Oct. 1, 2017
Asadism and Legitimacy in Syria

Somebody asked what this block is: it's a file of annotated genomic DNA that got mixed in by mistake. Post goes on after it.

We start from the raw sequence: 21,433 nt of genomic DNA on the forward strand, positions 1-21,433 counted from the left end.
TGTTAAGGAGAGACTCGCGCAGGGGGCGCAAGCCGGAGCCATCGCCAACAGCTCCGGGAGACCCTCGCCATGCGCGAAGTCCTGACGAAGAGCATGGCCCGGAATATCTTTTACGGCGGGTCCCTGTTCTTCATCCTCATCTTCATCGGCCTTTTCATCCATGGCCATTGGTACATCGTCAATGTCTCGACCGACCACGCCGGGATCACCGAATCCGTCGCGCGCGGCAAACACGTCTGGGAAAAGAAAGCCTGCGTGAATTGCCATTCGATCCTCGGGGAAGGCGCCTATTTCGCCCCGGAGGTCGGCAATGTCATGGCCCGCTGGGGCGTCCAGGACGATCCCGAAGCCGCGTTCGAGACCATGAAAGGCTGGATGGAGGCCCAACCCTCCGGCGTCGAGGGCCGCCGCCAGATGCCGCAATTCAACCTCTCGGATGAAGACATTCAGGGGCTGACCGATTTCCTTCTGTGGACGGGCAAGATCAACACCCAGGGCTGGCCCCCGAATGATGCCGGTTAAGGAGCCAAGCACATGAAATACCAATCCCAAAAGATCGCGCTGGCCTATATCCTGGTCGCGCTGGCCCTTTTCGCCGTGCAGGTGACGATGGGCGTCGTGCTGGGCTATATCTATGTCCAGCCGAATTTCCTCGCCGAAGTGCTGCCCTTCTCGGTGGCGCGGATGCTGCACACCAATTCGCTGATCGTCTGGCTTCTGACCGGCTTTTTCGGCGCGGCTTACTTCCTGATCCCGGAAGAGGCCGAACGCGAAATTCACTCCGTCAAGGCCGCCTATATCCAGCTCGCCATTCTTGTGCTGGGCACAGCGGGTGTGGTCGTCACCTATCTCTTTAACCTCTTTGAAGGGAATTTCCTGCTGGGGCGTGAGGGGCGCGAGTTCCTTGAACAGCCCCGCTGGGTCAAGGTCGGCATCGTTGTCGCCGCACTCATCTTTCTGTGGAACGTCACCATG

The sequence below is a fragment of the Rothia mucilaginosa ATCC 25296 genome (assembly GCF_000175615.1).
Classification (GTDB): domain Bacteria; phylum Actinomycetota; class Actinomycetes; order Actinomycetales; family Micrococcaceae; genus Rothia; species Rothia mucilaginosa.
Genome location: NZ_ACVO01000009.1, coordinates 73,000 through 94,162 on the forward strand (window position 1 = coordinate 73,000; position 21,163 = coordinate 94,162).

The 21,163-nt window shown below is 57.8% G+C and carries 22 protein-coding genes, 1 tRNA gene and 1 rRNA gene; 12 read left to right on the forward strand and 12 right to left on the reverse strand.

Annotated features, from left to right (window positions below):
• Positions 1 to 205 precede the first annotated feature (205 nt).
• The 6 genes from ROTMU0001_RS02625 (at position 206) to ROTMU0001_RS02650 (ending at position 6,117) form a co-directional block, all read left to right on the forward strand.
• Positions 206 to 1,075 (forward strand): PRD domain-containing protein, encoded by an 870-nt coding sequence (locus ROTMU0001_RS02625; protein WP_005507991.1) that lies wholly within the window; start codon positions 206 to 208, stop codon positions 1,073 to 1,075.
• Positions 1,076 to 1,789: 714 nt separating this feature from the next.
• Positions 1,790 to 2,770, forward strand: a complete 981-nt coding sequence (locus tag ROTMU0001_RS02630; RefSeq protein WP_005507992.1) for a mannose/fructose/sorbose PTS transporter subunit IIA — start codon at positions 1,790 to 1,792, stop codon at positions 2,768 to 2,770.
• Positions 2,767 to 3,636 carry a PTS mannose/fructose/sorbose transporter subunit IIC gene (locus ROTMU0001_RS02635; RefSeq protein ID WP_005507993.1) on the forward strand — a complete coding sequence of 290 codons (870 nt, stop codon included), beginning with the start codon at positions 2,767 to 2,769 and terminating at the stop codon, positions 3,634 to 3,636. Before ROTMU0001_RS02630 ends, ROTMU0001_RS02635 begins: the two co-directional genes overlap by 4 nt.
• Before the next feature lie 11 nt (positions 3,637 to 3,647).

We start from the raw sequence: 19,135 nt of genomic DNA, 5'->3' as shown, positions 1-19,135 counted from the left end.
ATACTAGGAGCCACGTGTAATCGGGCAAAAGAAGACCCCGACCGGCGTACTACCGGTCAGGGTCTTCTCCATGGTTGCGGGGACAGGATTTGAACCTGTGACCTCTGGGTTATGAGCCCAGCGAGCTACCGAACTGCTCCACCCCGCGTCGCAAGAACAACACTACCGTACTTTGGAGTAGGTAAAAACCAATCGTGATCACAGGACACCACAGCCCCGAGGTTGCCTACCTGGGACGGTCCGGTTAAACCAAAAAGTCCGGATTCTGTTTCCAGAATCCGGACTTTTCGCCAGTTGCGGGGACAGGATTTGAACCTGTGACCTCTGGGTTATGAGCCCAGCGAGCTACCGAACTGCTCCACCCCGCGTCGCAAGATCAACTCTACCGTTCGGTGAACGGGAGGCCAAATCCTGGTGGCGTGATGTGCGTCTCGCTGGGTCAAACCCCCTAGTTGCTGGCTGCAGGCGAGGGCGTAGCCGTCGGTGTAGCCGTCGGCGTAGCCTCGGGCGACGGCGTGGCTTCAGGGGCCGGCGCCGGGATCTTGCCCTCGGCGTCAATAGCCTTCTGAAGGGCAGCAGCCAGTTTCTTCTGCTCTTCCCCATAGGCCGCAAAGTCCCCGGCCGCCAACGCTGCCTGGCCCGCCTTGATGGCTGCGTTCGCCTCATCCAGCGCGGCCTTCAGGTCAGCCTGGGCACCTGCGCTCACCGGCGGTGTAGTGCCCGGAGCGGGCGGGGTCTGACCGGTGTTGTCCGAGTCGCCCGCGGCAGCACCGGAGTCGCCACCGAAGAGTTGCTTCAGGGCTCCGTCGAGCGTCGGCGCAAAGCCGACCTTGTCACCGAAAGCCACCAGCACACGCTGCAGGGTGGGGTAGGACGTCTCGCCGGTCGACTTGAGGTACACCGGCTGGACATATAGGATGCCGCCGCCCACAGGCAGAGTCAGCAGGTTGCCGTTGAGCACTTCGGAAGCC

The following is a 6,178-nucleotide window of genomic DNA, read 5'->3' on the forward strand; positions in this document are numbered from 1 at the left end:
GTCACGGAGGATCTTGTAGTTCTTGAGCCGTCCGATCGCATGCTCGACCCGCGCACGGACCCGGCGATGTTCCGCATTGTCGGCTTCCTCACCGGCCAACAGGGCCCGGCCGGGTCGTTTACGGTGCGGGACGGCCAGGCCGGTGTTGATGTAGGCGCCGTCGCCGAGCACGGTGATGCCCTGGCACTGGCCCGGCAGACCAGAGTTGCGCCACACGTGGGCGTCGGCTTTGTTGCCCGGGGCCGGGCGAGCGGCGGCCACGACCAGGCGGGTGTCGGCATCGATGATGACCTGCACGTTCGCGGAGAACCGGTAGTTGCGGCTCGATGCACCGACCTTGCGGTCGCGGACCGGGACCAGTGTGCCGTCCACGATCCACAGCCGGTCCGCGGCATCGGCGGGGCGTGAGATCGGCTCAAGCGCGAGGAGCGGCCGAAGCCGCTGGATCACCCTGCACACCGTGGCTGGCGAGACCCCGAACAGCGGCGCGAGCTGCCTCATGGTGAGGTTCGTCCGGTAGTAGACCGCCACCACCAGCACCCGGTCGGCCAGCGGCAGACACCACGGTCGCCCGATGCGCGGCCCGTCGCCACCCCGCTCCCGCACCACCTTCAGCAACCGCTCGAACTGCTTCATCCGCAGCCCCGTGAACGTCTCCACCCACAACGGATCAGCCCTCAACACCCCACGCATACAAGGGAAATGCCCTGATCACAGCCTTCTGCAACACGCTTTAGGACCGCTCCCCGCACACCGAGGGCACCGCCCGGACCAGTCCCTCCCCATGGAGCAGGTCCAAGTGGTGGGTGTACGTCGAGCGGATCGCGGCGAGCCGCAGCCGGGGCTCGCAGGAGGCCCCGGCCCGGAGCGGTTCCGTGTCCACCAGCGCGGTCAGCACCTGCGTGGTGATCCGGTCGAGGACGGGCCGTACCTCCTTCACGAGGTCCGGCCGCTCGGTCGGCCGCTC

On July 11, 2011, Secretary of State Hillary Clinton asserted that Syrian President Bashar al-Asad had lost his “legitimacy,” presaging a U.S. policy favoring regime change in Syria.1 In August 2011, President Barack Obama stated that the “future of Syria must be determined by its people, but [Asad] is standing in their way. For the sake of the Syrian people, the time has come for [Asad] to step aside.” However, nearly 6 years later, Obama has left office, while Asad rules a contiguous stretch of population centers and the majority of Syrians left in Syria. Mainstream analysis explains Asad’s resilience as a result of external factors, namely Russian and Iranian support, lack of alignment of foreign aid to opposition forces, and a subdued U.S. response to Asad and prioritization of fighting the so-called Islamic State. Likewise, analysis on the internal factors focuses the narrow but loyal support the regime enjoys from the ruling Alawite sect.3 The illegitimacy of the regime is assumed.